Okayama Prefecture, along the coast from Yamaguchi to the Kansai area is developing technology to help landlocked towns and villages get connected to the transportation network. One of the most recent examples dates back to 2016, when Toyota’s Mobility Foundation decided to hand $1.1m in funding to two local NPOs to explore transportation via microEVs such as Toyota’s COMS vehicle. The city of Mimasaka was chosen as the location to run these experiments, and the investment set to cover tests over 3 years through to September 2019.
To help in the experiments, Toyota made available 50 COMS vehicles as well as multiple parking spaces for the vehicles. But digging deeper into the details of the investment, it seems the money was allocated to mainly fund the purchase and maintenance of the COMS vehicles (and some left over for people costs) which is something of a mystery. Why would these not be provided at zero cost, while the money could be used to create a traffic control, automated phone booking and analytics system that could be studied/used in the future for COMS (or other microEV) deployments across Japan. If not provided for free, then these vehicles could surely be leased? I’ve seen COMS vehicles in use when I travelled to Northern Japan, where in Miyagi Prefecture for example the vehicles are used for short-distance trips by some local town hall public servants to do local rounds, especially in hilly rural areas where bicycles are too time consuming and passenger cars too large/overkill for the task.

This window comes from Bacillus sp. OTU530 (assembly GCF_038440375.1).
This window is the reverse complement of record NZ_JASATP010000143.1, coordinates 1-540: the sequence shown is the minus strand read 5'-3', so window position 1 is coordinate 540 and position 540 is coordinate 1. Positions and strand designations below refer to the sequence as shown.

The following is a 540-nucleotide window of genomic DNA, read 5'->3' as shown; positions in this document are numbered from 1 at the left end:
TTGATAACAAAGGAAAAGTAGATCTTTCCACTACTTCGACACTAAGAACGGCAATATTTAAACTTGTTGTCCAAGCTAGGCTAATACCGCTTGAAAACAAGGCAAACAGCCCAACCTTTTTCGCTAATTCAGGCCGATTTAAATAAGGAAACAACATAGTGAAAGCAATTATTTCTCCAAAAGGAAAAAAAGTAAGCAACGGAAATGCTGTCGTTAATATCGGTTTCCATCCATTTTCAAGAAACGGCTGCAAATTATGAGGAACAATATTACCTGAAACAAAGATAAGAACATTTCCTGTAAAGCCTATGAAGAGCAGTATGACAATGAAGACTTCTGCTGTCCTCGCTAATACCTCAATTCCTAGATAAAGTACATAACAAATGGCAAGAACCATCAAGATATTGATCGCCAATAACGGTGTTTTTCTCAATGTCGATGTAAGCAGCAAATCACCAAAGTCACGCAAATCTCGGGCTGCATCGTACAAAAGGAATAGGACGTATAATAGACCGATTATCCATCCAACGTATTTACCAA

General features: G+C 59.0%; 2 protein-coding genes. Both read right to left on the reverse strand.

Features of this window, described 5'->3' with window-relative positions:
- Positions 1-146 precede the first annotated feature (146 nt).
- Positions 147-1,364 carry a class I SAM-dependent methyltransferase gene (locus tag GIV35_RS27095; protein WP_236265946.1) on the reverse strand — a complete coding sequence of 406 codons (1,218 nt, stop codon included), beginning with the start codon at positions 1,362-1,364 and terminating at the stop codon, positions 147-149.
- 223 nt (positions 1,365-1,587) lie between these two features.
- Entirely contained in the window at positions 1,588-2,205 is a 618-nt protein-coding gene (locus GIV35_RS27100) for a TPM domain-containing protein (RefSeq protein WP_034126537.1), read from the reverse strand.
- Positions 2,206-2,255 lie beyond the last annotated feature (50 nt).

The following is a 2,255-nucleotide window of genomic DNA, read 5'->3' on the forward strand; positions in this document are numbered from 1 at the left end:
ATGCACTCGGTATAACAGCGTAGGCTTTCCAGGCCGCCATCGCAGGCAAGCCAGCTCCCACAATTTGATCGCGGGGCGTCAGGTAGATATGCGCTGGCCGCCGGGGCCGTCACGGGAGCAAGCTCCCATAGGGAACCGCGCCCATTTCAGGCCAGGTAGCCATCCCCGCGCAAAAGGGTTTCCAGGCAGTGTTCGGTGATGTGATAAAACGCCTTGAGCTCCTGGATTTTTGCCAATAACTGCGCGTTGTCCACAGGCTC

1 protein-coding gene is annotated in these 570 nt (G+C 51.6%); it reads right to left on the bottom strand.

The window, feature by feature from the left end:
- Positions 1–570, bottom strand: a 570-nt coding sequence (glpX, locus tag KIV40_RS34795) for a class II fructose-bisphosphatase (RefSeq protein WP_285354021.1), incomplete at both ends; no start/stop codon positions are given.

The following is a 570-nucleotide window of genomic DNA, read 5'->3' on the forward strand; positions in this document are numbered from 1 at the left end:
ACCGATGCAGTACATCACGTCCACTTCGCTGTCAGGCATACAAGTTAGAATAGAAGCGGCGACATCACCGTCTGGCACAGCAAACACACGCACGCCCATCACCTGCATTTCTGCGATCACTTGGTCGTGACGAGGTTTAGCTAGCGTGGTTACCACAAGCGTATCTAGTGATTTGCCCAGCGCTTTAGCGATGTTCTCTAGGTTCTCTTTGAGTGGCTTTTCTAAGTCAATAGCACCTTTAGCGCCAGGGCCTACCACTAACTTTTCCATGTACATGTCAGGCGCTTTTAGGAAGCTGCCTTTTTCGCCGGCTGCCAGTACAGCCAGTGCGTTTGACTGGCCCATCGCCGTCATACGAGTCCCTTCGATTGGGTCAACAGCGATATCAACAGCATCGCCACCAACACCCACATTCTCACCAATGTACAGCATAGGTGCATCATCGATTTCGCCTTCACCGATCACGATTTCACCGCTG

And while Mimasaka as a candidate is laudable, the total population of the rural area where the tests are ongoing is a mere 225 souls. Any data coming out of the testing would be subject to a high degree of variance, especially if only few people use the service and once outlier data is removed in post-processing there may be nothing much left to analyze. Much better if the population was at the tens of thousands level, which is small enough for many rural areas but not too big to negate the use cases of transportation between rural settlements. Conversely, if the plan was to get all residents off their own vehicles and use COMS for free (or some nominal fee) for the next 3 years, then it would be educational to see just how they would react/utilize the service. My guess is that in many cases for a nominal fee, it would be more convenient to use these vehicles vs generic-purpose-built passenger vehicles and certainly more wieldy along country lanes. This would be part of a leasing system that would be economically feasible including charging stations to meet traffic needs captured by the COMS vehicles themselves.
But to-date there seems to be no plan beyond providing the vehicles and seeing what will happen. Maybe a more up to date plan could be shared to help clarify these topics? There is little information available about this, and I couldn’t find any progress report online to-date. As a personal fan of COMS vehicles for specific rural use cases, I believe it would be a shame to have such forward-looking investments produce no concrete results.